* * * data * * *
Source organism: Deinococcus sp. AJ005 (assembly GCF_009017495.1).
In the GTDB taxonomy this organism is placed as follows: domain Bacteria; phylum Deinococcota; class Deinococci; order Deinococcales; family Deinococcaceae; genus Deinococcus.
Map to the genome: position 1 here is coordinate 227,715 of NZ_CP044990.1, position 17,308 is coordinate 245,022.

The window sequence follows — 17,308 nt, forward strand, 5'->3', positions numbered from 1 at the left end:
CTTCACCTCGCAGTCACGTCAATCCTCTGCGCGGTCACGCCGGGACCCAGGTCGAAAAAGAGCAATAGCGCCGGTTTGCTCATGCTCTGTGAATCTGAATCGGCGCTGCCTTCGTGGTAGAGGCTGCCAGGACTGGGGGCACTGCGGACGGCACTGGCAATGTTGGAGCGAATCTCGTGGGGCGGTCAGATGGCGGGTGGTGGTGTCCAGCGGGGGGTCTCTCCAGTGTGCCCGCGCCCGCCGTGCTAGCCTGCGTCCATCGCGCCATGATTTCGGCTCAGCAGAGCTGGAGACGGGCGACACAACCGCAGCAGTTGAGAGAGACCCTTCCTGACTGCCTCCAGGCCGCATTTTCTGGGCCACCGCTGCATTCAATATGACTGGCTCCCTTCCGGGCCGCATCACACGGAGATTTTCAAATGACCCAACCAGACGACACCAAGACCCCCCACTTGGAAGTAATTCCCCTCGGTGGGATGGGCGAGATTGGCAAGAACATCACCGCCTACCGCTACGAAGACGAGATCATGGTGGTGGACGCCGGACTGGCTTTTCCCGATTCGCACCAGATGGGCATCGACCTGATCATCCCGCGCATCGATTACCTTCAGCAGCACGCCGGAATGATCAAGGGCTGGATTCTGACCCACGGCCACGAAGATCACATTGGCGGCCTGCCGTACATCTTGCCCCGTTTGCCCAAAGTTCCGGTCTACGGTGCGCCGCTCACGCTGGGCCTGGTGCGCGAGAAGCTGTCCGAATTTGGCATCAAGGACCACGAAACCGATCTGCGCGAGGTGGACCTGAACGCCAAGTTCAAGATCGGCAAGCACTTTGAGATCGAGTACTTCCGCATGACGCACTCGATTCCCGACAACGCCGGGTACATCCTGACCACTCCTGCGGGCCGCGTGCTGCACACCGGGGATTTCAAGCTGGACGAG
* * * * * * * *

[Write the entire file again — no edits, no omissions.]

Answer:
Source organism: Deinococcus sp. AJ005 (assembly GCF_009017495.1).
In the GTDB taxonomy this organism is placed as follows: domain Bacteria; phylum Deinococcota; class Deinococci; order Deinococcales; family Deinococcaceae; genus Deinococcus.
Map to the genome: position 1 here is coordinate 227,715 of NZ_CP044990.1, position 17,308 is coordinate 245,022.

The window sequence follows — 17,308 nt, forward strand, 5'->3', positions numbered from 1 at the left end:
CTTCACCTCGCAGTCACGTCAATCCTCTGCGCGGTCACGCCGGGACCCAGGTCGAAAAAGAGCAATAGCGCCGGTTTGCTCATGCTCTGTGAATCTGAATCGGCGCTGCCTTCGTGGTAGAGGCTGCCAGGACTGGGGGCACTGCGGACGGCACTGGCAATGTTGGAGCGAATCTCGTGGGGCGGTCAGATGGCGGGTGGTGGTGTCCAGCGGGGGGTCTCTCCAGTGTGCCCGCGCCCGCCGTGCTAGCCTGCGTCCATCGCGCCATGATTTCGGCTCAGCAGAGCTGGAGACGGGCGACACAACCGCAGCAGTTGAGAGAGACCCTTCCTGACTGCCTCCAGGCCGCATTTTCTGGGCCACCGCTGCATTCAATATGACTGGCTCCCTTCCGGGCCGCATCACACGGAGATTTTCAAATGACCCAACCAGACGACACCAAGACCCCCCACTTGGAAGTAATTCCCCTCGGTGGGATGGGCGAGATTGGCAAGAACATCACCGCCTACCGCTACGAAGACGAGATCATGGTGGTGGACGCCGGACTGGCTTTTCCCGATTCGCACCAGATGGGCATCGACCTGATCATCCCGCGCATCGATTACCTTCAGCAGCACGCCGGAATGATCAAGGGCTGGATTCTGACCCACGGCCACGAAGATCACATTGGCGGCCTGCCGTACATCTTGCCCCGTTTGCCCAAAGTTCCGGTCTACGGTGCGCCGCTCACGCTGGGCCTGGTGCGCGAGAAGCTGTCCGAATTTGGCATCAAGGACCACGAAACCGATCTGCGCGAGGTGGACCTGAACGCCAAGTTCAAGATCGGCAAGCACTTTGAGATCGAGTACTTCCGCATGACGCACTCGATTCCCGACAACGCCGGGTACATCCTGACCACTCCTGCGGGCCGCGTGCTGCACACCGGGGATTTCAAGCTGGACGAG